Weighted Mean and Chi-Square Distribution of the
Teachers’ Responses from the Three Schools as to
Counseling Skills …………………………………………………

67

Weighted Mean and Chi-Square Distribution of the
Responses of Teachers from the Three Colleges as to
Classroom Management Skills …………………………………

69

Weighted Mean and Chi-Square Distribution of the
Teachers’ Responses from the Three Colleges as to
Assessment Skills ………………………………………………..

71

Correlation of Supervisory and Instructional Skills of
Teachers to their Professional Performance ………………….

72

x


LIST OF FIGURES
FIGURE
1

2

PAGE
Relationship of the Independent Variables with the
Dependent Variables wth an Endview of Developing an
Enhancement Program ..........................................................

35

Map Showing the Location of the Colleges ………………......

37

xi


LIST OF APPENDICES
APPENDIX

PAGE

A

Letter to Respondents ………………………………………

88

B

Questionnaire ………………………………………………...

89

C

Professional Performance of Teachers of Nghe An
Vocational College of Trade and Tourism ………………...

94

xii


ABSTRACT
Title of Research

: SUPERVISORY, INSTRUCTIONAL SKILLS AND
PROFESSIONAL PERFORMANCE OF
TEACHERS IN VOCATIONAL COLLEGES IN
NGHE AN PROVINCE: BASIS FOR DEVELOPING
AN ENHANCEMENT PROGRAM

Researcher

: NGUYEN TRUONG GIANG (RIVER)

Degree Conferred

: DOCTOR OF PHILOSOPHY IN EDUCATIONAL
MANAGEMENT

Name and Address
of Institution

: Southern Luzon State University Lucban, Quezon,
Philippines and Thai Nguyen University, Socialist
Republic of Vietnam

Adviser

: Dr. Apolonia A. Espinosa

Year Written
: 2014
______________________________________________________________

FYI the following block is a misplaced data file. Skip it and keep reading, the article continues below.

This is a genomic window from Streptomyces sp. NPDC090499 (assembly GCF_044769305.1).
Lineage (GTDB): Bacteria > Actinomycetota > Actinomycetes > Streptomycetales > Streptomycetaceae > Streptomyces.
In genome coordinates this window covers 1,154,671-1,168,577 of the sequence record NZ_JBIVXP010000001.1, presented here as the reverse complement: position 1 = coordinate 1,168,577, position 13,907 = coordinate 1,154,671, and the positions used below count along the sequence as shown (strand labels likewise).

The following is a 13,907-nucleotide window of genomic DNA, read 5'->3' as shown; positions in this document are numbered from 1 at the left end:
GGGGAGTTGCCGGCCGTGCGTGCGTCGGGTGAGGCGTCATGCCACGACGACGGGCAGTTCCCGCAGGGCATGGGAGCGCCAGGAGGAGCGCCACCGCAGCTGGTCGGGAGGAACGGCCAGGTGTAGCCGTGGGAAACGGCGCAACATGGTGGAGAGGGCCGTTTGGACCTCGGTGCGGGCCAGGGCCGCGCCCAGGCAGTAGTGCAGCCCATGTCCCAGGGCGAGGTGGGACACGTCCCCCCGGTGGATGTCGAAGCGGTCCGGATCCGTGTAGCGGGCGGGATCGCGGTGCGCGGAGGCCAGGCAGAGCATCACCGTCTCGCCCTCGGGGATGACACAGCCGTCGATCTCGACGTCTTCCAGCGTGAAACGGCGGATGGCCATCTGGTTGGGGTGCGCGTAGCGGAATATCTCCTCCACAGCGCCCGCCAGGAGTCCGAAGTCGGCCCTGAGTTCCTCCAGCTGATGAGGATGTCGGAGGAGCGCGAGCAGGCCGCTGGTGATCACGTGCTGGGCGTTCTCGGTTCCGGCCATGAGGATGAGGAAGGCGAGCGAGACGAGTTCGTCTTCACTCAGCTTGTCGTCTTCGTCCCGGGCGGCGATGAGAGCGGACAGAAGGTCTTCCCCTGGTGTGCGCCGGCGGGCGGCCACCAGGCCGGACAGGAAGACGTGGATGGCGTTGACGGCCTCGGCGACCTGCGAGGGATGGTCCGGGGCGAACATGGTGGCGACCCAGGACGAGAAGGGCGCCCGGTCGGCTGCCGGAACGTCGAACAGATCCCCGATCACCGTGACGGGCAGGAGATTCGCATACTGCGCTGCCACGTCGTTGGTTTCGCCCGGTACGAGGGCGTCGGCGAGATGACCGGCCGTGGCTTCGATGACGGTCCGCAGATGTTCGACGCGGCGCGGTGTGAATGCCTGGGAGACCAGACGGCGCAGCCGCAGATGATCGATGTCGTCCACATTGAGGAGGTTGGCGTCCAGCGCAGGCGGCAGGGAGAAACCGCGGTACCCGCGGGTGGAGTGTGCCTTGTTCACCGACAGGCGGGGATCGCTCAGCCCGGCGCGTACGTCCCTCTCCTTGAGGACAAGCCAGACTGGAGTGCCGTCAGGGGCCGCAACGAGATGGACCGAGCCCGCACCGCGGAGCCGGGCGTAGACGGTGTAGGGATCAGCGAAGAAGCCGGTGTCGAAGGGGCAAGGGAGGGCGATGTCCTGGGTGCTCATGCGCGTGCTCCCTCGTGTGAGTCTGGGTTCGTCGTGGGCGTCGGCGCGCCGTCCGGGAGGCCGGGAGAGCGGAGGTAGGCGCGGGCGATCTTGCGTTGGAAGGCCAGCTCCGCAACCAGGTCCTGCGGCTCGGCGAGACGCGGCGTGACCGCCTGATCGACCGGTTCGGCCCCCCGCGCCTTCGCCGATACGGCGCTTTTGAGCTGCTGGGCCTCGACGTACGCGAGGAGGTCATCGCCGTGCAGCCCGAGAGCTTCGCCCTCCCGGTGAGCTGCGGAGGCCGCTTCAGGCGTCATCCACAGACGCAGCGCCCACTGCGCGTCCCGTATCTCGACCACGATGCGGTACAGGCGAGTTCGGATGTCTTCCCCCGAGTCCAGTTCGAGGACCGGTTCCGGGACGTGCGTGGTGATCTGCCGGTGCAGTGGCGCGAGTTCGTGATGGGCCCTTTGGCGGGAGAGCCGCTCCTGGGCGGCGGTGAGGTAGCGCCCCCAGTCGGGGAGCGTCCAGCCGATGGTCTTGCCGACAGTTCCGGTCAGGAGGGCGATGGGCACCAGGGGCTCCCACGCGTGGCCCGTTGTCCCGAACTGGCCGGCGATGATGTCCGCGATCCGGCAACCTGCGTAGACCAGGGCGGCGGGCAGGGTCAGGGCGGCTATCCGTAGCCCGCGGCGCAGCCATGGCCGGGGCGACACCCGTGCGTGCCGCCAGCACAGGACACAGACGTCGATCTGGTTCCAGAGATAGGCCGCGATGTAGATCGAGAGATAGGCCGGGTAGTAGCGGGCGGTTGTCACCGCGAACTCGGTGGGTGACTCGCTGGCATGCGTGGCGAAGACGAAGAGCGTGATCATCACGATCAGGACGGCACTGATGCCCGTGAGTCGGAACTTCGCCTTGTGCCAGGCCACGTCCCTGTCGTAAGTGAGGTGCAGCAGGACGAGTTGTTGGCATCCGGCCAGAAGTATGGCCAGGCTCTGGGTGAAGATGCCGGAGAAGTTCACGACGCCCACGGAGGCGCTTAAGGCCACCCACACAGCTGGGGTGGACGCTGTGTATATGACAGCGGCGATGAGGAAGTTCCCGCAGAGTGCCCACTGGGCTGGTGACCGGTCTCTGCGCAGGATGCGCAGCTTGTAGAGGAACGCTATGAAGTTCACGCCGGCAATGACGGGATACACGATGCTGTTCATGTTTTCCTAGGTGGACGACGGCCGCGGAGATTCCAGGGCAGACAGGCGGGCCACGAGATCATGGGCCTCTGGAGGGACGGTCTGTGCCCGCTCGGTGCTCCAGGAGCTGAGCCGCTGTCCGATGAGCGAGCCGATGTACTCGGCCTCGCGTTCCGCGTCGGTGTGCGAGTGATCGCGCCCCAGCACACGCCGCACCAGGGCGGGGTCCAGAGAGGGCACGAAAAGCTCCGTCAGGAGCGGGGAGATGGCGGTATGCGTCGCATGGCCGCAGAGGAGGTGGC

The study was conducted to assess the supervisory skills and
instructional skills of the teachers of 3 vocational colleges in NgheAn
Province. It specifically explored on what enhancement program could be
developed to solve the problems encountered by teachers in terms of
supervisory skills and instructional skills. The study was limited to determining
the perception of the respondents on the supervisory skills of the teachers as
to Technical skills, Human relation skills, and Conceptual skills and to
ascertain the perception of the respondents on the instructional skills of the
teachers as to Pedagogical skills, Counselling skills, Classroom management
skills, and Assessment skills. One hundred and eighty six (186) selected
respondents (college teachers) answered the questionnaire. Weighted mean
was utilized to describe the perception of the respondents on the supervisory
skills and instructional skills of the teachers. Spearman rho was used to
determine

the

significant

relationship
xiii

between

the

supervisory

and


instructional skills and professional performance of the teachers. The
statistical analysis was done using Microsoft Excel. The level of the
supervisory skills of teachers at the three selected vocational colleges in
NgheAn province fall in the “satisfactory” category. Few gained “very
satisfactory” category. Meanwhile, the level of the instructional skills of
teachers at the three selected vocational colleges in NgheAn province is of
“satisfactory” category. Very few fall in the “very satisfactory” category.
Moreover, there is low/negligible relationship between the instructional skills
and supervisory skills of teachers with that of professional performance.
Hence, the enhancement program is ready for implementation. Based on the
findings and conclusions, it is hereby recommended that the developed
enhancement program be adopted and that other parameters associated to